Catron v. Colt Energy, Inc., 2013 WL 6016231 (D. Kan. Nov. 13, 2013).

In an action alleging violation of Kansas law prohibiting restraint of trade, the District Court denied the plaintiff’s motion to remand (without prejudice) finding that he failed to establish that he and his class would qualify for a local controversy exception and denied his request for expedited discovery finding that the information he sought was not readily available.

The plaintiff filed this action in the District Court of Wilson County Kansas claiming that the defendants Colt Energy, Inc.; Layne Energy Resources, Inc.; Layne Energy Operating, LLC; and PostRock Midcontinent Production, LLC, successor by merger to Quest Cherokee, LLC, violated law prohibiting restraint of trade in leasing minerals in Southeast Kansas.  Specifically, the plaintiff claimed that the defendants allocated markets instead of competing.  The defendants removed the action under CAFA.

The plaintiff filed a motion to remand based on the local controversy exception arguing that it was more likely than not that more than two-thirds of the putative class members were Kansas citizens.  However, in order to properly support his motion to remand, plaintiff asked the District Court for expedited jurisdictional discovery.

The plaintiff specifically requested the defendants to produce two categories of documents: (1) the names and addresses of all royalty owners with leases for gas wells; and (2) all written agreements between the defendants touching upon leases in Southeast Kansas, including the Area of Mutual Interest agreement.  The defendants responded that the plaintiff’s request was unnecessary because according to them, those requests would not result in information that would help the Court to decide Plaintiff’s motion to remand.  The defendants also claimed that the information would take some time for them to compile and object to providing personal information of putative class members before certification of any class.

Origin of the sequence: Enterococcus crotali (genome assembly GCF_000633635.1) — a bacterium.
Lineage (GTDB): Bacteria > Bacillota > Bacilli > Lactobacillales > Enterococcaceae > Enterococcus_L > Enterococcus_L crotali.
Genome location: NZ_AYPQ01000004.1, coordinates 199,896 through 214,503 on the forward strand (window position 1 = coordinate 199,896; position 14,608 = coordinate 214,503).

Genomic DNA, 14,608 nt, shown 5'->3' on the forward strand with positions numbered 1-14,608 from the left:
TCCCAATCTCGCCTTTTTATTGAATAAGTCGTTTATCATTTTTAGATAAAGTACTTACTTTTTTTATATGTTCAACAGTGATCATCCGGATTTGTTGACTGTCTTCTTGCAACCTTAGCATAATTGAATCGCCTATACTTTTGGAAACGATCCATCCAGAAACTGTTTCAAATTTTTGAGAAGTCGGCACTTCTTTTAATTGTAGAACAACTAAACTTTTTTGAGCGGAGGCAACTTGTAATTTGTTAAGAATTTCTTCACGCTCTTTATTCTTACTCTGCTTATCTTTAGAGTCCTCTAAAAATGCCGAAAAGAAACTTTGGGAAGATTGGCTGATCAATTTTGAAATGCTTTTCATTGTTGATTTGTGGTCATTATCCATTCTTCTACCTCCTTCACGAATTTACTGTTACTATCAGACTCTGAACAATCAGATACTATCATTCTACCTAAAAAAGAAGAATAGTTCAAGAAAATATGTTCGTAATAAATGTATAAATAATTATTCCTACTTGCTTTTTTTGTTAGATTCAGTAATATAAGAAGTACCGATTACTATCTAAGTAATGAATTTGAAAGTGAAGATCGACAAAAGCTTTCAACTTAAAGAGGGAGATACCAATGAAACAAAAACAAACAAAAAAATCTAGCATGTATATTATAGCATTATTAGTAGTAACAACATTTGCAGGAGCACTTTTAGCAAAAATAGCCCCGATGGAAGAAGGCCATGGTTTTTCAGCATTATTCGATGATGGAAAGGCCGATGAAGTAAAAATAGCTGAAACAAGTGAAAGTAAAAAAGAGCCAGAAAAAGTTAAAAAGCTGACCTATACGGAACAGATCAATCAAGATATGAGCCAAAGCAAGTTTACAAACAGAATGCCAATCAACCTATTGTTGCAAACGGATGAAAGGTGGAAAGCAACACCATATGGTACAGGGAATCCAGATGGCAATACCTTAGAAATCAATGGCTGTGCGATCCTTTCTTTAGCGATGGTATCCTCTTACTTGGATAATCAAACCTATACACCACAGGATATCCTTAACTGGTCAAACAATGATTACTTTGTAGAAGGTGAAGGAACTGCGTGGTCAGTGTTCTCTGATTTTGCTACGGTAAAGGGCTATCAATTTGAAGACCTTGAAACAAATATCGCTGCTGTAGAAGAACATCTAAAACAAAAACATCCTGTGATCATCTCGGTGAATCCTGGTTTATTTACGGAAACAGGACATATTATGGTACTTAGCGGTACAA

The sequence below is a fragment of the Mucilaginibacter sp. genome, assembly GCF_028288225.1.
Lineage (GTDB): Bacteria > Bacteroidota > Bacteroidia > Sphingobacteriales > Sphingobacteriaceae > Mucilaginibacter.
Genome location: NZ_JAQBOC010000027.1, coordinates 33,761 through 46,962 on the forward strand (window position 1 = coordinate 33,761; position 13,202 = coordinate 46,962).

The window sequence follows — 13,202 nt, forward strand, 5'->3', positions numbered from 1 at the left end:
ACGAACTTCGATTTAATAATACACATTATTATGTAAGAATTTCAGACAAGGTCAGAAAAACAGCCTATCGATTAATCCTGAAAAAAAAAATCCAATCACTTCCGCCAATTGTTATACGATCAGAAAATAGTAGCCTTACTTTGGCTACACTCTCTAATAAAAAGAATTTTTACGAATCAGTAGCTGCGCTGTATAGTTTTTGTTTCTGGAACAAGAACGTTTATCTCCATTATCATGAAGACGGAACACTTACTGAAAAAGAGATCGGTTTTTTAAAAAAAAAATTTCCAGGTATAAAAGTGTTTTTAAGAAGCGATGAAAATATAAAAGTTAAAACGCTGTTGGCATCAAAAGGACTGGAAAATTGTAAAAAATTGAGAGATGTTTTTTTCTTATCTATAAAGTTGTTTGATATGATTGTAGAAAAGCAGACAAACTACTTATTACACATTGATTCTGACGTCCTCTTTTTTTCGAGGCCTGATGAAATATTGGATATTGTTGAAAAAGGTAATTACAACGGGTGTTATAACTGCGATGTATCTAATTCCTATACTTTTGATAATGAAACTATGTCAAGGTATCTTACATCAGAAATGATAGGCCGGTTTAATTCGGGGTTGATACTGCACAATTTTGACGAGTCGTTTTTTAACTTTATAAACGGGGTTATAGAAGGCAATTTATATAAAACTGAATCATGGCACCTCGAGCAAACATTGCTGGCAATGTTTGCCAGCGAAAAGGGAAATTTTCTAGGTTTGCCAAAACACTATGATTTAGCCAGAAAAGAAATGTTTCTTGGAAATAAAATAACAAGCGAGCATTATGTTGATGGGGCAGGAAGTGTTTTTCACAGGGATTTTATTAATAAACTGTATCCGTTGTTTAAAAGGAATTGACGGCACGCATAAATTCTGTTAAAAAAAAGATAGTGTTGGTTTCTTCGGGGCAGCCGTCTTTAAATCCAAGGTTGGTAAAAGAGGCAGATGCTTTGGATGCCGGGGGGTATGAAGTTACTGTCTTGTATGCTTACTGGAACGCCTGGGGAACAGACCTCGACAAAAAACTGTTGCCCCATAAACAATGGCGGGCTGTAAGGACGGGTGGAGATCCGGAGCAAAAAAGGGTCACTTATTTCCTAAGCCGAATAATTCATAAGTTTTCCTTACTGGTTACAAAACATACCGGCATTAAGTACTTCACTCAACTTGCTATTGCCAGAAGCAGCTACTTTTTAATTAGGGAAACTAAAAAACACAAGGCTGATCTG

In analyzing the plaintiff’s request, the District Court noted that it was undisputed that it had jurisdiction over the case under CAFA, but the only question here was whether the court is required to decline to exercise that jurisdiction pursuant to the local controversy exception.  Under the circumstances, the District Court remarked that it did not appear that the information that the plaintiff sought might be readily available.  Additionally, the District Court did not find that the plaintiff’s initial evidence of the applicability of the local controversy exception to be as strong as the plaintiff contended. 

Accordingly, the District Court denied the plaintiff’s motion to remand, without prejudice, for refiling if information is obtained in discovery indicating that the local controversy applied.

It appears that the plaintiff attempted to use the remand related expedited discovery request to push their response to the defendants’ motion to dismiss.  The Court determined that it had jurisdiction pursuant to CAFA and did not allow discovery in advance of the plaintiff’s response to the motion to dismiss.  — JR